Choosing a chainsaw

Discussion in 'Homesteading Questions' started by Don Armstrong, Apr 25, 2005.

  1. Don Armstrong

    Don Armstrong In Remembrance

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    Whatever you do, you probably won't be doing so much work that you need to economise on lubricants. Use the recommended oils - fuel and lubrication - in the recommended manner.
     
  2. HoosierDeb

    HoosierDeb Well-Known Member

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    Thanks Don, I imagine that can make a difference in performance and life of the tool. I'll keep that in mind.
     

  3. Ozarks_1

    Ozarks_1 Well-Known Member

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    Depending on where you're going to be using it, you might want to consider an ELECTRIC chainsaw.

    I use one for small jobs close to the house.
    A friend saw me using it and was impressed enough to buy one. He's had a couple strokes and has no problem using it. In fact, he even takes it out in the woods ... loads his little generator, saw, and extension cord in the trailer behind his tractor and off he goes.
    (He's had a couple small "mishaps" with a regular gas chainsaw and his wife doesn't worry about him as much when he uses the electric one.)
     
  4. Ohiosteve

    Ohiosteve Well-Known Member

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    You've gotten good advice so far. I have Stihl and Husqvarna and much prefer the Stihl. My only added advice is to avoid the small arborist models. They are very short and the handles are designed so that your hands are too close which gives you little leverage. I have a 021 with a 16" bar that is light and powerfull.
     
  5. rambler

    rambler Well-Known Member Supporter

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    I too was going to recommend Stihl - just bought my big one, have had a 14" model for years (009 or some such model???), got a 20" bar 310 a month ago.

    If I were you I'd look for about a 14" model - nice weight to size ratio & very useful size - smaller gets to be too childish and really the same price as you can only down-size so much, bigger gets to be heavier, more effort to start, etc. And generally Stihl dealers are knowledgeble in helping you get the engine & bar size you need.

    While you _can_ cut through wood 2x as big as the bar is long, that gets real old about the second time you try it. :) You want a bar big enough to cut through 90% of the wood you will be cutting with one pass.

    I came across a pile of 18-24" dead wood this spring, and so I got the 20" bar Stihl. I spend all afternoon with my 14" saw and made a very small pile of wood - not enough bar, not enough power. The first day with the bigger 20" machine I was far less tired and had 3-4 times as much wood cut......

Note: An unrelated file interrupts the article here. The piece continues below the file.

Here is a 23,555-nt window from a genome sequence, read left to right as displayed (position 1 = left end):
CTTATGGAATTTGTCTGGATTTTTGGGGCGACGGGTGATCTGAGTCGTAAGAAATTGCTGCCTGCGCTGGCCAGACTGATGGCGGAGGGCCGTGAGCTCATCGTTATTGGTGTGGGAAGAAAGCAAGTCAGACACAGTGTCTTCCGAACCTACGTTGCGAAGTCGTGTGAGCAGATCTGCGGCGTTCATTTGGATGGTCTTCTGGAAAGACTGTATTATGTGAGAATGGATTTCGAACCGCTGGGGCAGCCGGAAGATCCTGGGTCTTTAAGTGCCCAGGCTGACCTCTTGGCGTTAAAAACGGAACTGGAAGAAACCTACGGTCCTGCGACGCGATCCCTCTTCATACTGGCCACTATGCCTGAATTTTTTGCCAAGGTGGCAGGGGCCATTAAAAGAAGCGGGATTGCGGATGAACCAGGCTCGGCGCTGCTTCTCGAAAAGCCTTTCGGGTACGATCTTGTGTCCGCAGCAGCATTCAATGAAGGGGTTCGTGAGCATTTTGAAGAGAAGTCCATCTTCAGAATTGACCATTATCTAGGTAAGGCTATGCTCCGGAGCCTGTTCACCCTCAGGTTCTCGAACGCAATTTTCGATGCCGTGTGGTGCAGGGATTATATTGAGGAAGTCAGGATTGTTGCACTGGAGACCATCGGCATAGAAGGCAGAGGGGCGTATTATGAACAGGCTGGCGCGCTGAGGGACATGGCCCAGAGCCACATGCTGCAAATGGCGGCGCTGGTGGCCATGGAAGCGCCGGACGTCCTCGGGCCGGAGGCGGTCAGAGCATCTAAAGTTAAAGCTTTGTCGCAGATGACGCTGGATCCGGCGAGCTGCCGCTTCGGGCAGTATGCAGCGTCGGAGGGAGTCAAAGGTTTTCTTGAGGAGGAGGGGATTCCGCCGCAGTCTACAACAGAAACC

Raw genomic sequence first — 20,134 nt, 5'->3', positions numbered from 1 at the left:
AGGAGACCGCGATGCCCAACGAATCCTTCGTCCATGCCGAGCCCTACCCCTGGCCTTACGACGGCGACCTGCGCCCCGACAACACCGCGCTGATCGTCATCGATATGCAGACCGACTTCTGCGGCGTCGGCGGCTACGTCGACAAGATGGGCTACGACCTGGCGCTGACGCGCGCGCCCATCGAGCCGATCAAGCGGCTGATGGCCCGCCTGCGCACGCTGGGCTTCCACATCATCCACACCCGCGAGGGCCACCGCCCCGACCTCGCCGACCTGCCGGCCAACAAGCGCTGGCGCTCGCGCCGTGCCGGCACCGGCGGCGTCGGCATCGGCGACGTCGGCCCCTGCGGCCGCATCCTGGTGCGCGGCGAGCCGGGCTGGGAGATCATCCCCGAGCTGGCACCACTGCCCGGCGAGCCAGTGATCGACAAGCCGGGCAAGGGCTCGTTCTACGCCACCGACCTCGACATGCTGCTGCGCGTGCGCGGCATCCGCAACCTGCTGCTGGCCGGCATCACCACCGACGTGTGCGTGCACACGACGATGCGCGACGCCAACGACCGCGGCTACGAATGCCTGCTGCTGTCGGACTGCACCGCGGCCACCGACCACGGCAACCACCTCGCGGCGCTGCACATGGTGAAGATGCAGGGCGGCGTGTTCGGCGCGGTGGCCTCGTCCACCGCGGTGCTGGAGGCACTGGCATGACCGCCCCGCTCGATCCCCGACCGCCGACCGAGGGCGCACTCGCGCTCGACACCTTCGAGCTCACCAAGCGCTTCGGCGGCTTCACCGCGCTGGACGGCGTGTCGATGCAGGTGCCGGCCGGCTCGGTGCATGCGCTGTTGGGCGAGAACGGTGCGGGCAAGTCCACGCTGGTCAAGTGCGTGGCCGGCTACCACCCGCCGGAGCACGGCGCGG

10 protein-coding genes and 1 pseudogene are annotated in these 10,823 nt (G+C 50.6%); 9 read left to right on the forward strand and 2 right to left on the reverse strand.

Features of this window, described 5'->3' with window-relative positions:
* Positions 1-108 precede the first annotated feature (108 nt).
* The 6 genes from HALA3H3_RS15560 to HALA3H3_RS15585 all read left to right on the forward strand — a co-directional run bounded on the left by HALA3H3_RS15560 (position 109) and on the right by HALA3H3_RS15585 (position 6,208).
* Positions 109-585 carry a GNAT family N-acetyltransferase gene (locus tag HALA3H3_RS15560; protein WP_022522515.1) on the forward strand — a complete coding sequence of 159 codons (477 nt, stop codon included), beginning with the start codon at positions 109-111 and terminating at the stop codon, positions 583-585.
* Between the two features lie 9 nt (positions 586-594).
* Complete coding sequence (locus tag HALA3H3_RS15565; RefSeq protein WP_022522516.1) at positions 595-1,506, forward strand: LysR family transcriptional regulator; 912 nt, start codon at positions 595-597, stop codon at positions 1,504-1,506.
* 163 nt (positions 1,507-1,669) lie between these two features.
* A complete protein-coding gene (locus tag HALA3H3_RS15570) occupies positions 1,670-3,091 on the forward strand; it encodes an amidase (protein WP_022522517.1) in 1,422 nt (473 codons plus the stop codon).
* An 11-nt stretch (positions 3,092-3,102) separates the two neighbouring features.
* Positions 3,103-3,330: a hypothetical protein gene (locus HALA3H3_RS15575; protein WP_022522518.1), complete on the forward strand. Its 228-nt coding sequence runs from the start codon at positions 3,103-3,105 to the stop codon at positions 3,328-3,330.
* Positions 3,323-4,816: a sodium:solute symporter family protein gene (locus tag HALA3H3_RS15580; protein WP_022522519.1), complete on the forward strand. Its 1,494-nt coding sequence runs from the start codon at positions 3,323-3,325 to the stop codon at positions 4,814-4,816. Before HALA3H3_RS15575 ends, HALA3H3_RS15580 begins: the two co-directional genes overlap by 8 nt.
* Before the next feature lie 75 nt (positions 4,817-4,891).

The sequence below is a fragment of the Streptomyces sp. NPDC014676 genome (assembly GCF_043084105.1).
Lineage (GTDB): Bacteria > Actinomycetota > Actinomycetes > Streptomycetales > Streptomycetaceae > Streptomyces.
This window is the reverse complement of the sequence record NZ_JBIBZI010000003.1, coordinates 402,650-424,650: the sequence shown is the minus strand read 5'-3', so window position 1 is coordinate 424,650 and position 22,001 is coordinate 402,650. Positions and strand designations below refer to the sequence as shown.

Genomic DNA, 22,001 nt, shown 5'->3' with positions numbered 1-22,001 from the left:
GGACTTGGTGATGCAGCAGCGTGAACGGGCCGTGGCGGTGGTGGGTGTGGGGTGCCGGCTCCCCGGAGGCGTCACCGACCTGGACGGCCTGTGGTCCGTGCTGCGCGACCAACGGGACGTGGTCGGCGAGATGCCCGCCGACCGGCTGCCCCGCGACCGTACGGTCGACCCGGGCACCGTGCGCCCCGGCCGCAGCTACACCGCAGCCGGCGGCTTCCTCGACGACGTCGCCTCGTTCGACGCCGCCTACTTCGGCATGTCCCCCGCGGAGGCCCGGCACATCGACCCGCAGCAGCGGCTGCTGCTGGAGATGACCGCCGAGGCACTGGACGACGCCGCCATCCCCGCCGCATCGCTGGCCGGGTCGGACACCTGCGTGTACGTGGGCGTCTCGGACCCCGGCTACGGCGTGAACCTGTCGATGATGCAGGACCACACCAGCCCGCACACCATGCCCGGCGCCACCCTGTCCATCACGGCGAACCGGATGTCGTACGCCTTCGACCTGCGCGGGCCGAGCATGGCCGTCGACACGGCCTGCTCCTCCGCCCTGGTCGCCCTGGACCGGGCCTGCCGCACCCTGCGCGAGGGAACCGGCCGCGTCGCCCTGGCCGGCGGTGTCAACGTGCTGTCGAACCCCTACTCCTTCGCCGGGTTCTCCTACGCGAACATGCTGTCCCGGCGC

Johnsenred & Husky are also good brands I hear of, if you have a dealer nearby. Some of these are now selling 'consumer models' in the box stores. They are ok, but are stripped down, weaker, & just not the support there that one might need? Anyhow you need to know there is a difference between the stuff in a box on the shelf with a high school kid selling it, and a dealer with a repair shop & some knowledge... I would much rather spend $25-50 more and talk it over with a dedicated dealer for a good model.....

    --->Paul
     
  6. WisJim

    WisJim Well-Known Member Supporter

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    Never buy a new chain saw from a store that doesn't service what they sell on site. If they don't have a shop to assemble, service, and repair the tool, go elsewhere.

    Jim
     
  7. HoosierDeb

    HoosierDeb Well-Known Member

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    Thanks, guys.. looks like it will be a Stihl. I've found a couple of dealers in town and will be checking with them this week. I doubt very much that I'll be cutting anything big enough to worry about getting twice the size of my bar anyway. I was thinking along the 14" bar models with the easy start feature. I've had trouble with starting stuff with pull ropes in the past so that feature really appeals to me. I agree with the business about having a knowledgeable person sell the stuff and them being able to service it too. I certainly have no skills in small engine repair... yet. May be in my future though, you never know.
     
  8. Darren

    Darren Still an :censored:

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    I'd also recommend a Stihl with one possible exception. Steer clear of the 290 model which is also called the Farm Boss. I've heard reports of design problems. I've got one and it's never run right. A friend had the same model and had the engine seize. Apparently they're OK for occasional use but not for day after day work.

    Lots of folks use them on weekends and other light duty and don't run into the same problems. When my friend took his saw into the shop and asked about buying another 290, his buddy there strongly suggested he buy something other than a 290. The older models whose model number starts with a 0; such as an 029, 044, 066, are all solid machines.
     
  9. ibcnya

    ibcnya Well-Known Member

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    That's your opinion Darren, no problem. I've had a farm boss for a couple of years and have had no problems and I cut wood for heat strictly. I believe it's keeping the machine tuned more than anything. Stihl all the way unless you want to go to one of the high end Japanese models.